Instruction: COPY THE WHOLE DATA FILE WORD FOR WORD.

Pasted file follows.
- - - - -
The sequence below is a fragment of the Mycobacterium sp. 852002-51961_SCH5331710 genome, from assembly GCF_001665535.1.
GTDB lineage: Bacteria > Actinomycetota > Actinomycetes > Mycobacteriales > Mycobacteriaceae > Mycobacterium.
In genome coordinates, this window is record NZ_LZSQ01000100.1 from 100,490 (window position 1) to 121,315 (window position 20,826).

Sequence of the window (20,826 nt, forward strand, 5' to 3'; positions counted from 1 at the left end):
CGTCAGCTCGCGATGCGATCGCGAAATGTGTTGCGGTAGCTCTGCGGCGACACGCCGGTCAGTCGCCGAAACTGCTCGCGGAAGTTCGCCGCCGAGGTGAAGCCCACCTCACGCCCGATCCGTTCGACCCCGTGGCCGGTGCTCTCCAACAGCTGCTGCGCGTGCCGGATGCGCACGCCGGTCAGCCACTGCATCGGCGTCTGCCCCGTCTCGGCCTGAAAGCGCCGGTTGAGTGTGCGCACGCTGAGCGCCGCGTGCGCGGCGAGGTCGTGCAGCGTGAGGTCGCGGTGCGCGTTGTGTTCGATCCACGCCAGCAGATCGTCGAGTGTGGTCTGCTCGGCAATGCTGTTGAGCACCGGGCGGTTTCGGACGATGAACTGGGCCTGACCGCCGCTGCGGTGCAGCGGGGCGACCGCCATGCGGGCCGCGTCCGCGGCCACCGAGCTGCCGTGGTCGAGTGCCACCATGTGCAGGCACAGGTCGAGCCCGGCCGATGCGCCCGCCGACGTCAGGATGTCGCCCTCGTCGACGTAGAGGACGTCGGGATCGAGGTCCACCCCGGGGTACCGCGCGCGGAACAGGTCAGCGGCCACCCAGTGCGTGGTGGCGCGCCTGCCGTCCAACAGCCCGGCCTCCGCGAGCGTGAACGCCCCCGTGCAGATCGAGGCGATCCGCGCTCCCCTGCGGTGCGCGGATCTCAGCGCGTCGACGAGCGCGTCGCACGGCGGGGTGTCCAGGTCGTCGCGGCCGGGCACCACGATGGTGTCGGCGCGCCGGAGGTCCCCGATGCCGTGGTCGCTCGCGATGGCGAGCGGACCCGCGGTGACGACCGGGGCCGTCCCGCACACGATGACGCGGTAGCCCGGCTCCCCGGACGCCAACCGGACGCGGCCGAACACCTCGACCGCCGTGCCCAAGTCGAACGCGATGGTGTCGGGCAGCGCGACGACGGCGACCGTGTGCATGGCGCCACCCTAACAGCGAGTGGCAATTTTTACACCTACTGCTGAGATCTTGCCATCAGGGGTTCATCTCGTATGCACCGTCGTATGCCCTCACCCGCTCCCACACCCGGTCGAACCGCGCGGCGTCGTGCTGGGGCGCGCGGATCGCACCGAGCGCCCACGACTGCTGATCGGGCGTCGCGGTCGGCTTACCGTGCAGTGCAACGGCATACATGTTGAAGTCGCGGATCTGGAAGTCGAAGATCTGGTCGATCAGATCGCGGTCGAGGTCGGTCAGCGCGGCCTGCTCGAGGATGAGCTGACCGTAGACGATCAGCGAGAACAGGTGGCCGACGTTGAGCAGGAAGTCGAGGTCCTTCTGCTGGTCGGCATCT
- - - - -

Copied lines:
The sequence below is a fragment of the Mycobacterium sp. 852002-51961_SCH5331710 genome, from assembly GCF_001665535.1.
GTDB lineage: Bacteria > Actinomycetota > Actinomycetes > Mycobacteriales > Mycobacteriaceae > Mycobacterium.
In genome coordinates, this window is record NZ_LZSQ01000100.1 from 100,490 (window position 1) to 121,315 (window position 20,826).

Sequence of the window (20,826 nt, forward strand, 5' to 3'; positions counted from 1 at the left end):
CGTCAGCTCGCGATGCGATCGCGAAATGTGTTGCGGTAGCTCTGCGGCGACACGCCGGTCAGTCGCCGAAACTGCTCGCGGAAGTTCGCCGCCGAGGTGAAGCCCACCTCACGCCCGATCCGTTCGACCCCGTGGCCGGTGCTCTCCAACAGCTGCTGCGCGTGCCGGATGCGCACGCCGGTCAGCCACTGCATCGGCGTCTGCCCCGTCTCGGCCTGAAAGCGCCGGTTGAGTGTGCGCACGCTGAGCGCCGCGTGCGCGGCGAGGTCGTGCAGCGTGAGGTCGCGGTGCGCGTTGTGTTCGATCCACGCCAGCAGATCGTCGAGTGTGGTCTGCTCGGCAATGCTGTTGAGCACCGGGCGGTTTCGGACGATGAACTGGGCCTGACCGCCGCTGCGGTGCAGCGGGGCGACCGCCATGCGGGCCGCGTCCGCGGCCACCGAGCTGCCGTGGTCGAGTGCCACCATGTGCAGGCACAGGTCGAGCCCGGCCGATGCGCCCGCCGACGTCAGGATGTCGCCCTCGTCGACGTAGAGGACGTCGGGATCGAGGTCCACCCCGGGGTACCGCGCGCGGAACAGGTCAGCGGCCACCCAGTGCGTGGTGGCGCGCCTGCCGTCCAACAGCCCGGCCTCCGCGAGCGTGAACGCCCCCGTGCAGATCGAGGCGATCCGCGCTCCCCTGCGGTGCGCGGATCTCAGCGCGTCGACGAGCGCGTCGCACGGCGGGGTGTCCAGGTCGTCGCGGCCGGGCACCACGATGGTGTCGGCGCGCCGGAGGTCCCCGATGCCGTGGTCGCTCGCGATGGCGAGCGGACCCGCGGTGACGACCGGGGCCGTCCCGCACACGATGACGCGGTAGCCCGGCTCCCCGGACGCCAACCGGACGCGGCCGAACACCTCGACCGCCGTGCCCAAGTCGAACGCGATGGTGTCGGGCAGCGCGACGACGGCGACCGTGTGCATGGCGCCACCCTAACAGCGAGTGGCAATTTTTACACCTACTGCTGAGATCTTGCCATCAGGGGTTCATCTCGTATGCACCGTCGTATGCCCTCACCCGCTCCCACACCCGGTCGAACCGCGCGGCGTCGTGCTGGGGCGCGCGGATCGCACCGAGCGCCCACGACTGCTGATCGGGCGTCGCGGTCGGCTTACCGTGCAGTGCAACGGCATACATGTTGAAGTCGCGGATCTGGAAGTCGAAGATCTGGTCGATCAGATCGCGGTCGAGGTCGGTCAGCGCGGCCTGCTCGAGGATGAGCTGACCGTAGACGATCAGCGAGAACAGGTGGCCGACGTTGAGCAGGAAGTCGAGGTCCTTCTGCTGGTCGGCATCT